In determining that Sayia was not strictly liable in tort for the defective peppercorns, Judge Wolin noted that strict liability extends to all parties in the chain of distribution of defective product, including “manufacturers, distributors, suppliers or retailers and other parties that receive, sell, or resell the product.” Id. at 84. As to brokers' liability, he concluded:
[a] broker who negotiates a contract of sale between the merchants who will be parties to the actual sale transaction does not fall within this category. Whereas an enterprise engaged in the chain of distribution can recapture the expense of an occasional defective product by an increase in the cost of the product, and a party that is in a contractual relationship with the manufacturer or supplier is in a position to exert pressure to ensure the safety of the product, a broker can do neither.
[Ibid. (citations omitted).]
The judge observed that under the circumstances, fairness dictated that no liability be imposed on the broker for defects it was unable to control or eliminate. Id. at 84-85.
Where a broker actually took title to an allegedly defective product, the district court reached a different result. In Straley v. United States, 887 F.Supp. 728 (D.N.J.1995), defendant broker took title to a garbage truck, but argued that it was not liable for injuries caused by the truck because it had never inspected or taken physical possession of the truck. The court rejected defendant's argument, stating that defendant could not “hide behind” the label of broker-“the fact that [defendant] never took physical possession of the truck [could not] negate the fact of its ownership or its subsequent placement of the truck into the stream of commerce.” Id. at 743-44.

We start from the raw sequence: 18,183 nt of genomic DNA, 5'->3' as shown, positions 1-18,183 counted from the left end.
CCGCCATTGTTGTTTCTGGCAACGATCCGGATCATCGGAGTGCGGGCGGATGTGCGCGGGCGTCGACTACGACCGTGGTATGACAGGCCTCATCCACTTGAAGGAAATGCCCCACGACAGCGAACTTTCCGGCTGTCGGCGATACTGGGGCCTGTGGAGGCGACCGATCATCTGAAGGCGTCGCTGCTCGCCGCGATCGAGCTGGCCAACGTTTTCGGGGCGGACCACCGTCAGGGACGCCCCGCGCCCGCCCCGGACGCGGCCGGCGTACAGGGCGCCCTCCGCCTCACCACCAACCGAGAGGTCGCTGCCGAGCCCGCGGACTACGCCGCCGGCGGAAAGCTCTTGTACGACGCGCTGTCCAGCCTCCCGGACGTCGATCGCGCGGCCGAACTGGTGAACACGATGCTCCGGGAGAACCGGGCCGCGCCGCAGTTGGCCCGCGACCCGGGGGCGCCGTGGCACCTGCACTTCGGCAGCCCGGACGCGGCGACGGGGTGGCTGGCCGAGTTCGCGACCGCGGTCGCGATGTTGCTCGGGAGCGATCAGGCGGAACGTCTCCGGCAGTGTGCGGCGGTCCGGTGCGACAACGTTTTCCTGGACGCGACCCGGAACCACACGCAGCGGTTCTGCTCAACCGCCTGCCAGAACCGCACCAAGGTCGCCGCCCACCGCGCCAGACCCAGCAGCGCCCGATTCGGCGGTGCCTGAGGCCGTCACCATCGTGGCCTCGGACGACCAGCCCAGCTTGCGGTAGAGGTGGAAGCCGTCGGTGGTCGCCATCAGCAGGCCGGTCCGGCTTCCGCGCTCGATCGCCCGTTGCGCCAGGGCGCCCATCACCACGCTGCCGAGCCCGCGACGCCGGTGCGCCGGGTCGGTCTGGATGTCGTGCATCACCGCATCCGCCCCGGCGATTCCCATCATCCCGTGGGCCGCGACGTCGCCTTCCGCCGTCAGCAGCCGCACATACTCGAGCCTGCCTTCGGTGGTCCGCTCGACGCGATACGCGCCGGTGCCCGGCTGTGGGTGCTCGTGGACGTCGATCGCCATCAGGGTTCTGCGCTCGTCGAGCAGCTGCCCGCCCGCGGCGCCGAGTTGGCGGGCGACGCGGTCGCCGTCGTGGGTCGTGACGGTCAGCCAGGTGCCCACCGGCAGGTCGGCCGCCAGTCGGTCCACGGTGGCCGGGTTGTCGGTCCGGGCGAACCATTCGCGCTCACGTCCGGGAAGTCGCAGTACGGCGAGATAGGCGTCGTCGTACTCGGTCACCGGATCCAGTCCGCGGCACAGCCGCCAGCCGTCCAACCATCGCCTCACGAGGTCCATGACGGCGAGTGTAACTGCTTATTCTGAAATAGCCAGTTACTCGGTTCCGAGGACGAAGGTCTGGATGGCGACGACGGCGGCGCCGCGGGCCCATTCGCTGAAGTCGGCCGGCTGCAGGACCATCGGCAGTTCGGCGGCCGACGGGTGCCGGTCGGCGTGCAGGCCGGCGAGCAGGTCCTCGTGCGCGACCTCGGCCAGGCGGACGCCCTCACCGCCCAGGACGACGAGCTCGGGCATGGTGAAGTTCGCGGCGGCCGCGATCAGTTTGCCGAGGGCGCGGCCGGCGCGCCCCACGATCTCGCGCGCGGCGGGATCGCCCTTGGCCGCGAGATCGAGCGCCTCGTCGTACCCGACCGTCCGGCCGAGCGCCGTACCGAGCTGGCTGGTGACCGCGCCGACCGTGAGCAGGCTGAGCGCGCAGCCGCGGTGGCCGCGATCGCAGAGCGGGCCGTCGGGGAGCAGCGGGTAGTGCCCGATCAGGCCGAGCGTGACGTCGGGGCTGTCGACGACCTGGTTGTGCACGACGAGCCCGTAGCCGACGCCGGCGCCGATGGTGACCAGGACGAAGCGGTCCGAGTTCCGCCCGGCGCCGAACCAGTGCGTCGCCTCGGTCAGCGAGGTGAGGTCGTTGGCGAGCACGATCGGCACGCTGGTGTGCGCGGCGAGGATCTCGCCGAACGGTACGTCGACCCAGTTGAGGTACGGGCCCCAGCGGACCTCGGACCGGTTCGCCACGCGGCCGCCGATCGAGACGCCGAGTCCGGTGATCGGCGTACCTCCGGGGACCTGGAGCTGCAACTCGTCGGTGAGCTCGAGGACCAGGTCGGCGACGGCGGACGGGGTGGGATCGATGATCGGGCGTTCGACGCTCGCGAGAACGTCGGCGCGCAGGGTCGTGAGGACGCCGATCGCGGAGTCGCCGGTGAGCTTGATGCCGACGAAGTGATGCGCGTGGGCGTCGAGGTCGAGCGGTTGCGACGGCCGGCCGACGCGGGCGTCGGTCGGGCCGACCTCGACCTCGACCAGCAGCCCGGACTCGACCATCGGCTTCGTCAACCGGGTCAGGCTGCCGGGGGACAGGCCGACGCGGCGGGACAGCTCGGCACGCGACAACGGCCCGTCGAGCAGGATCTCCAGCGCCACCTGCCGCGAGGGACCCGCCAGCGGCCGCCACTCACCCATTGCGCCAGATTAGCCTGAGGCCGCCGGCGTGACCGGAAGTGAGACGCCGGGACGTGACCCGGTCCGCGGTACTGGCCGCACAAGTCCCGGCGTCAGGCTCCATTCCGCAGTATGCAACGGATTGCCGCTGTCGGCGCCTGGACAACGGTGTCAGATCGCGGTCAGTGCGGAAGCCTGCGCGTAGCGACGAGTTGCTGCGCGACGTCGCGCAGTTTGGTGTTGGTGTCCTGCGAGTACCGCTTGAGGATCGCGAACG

In Lyons v. Premo Pharmaceutical Labs, Inc., 170 N.J.Super. 183, 406 A.2d 185 (App.Div.), certif. denied, 82 N.J. 267, 412 A.2d 774 (1979), we addressed the question of whether a “broker” of the drug DES could be strictly liable in tort for injuries sustained by the child of a woman who took the drug while she was pregnant. Id. at 188-89, 406 A.2d 185. While acknowledging that the broker was “in a sense, in the chain of distribution and contributed to placing the product in the stream of commerce,” we ultimately determined that the broker “must be shown ․ [to have] exercised control over the product” in order to be held strictly liable for injuries caused by the product. Id. at 196-97, 406 A.2d 185. We concluded that the broker's role was that of a facilitator rather than an “active participant,” noting that the broker never had physical control of the product and had merely arranged the sale. Id. at 196, 406 A.2d 185.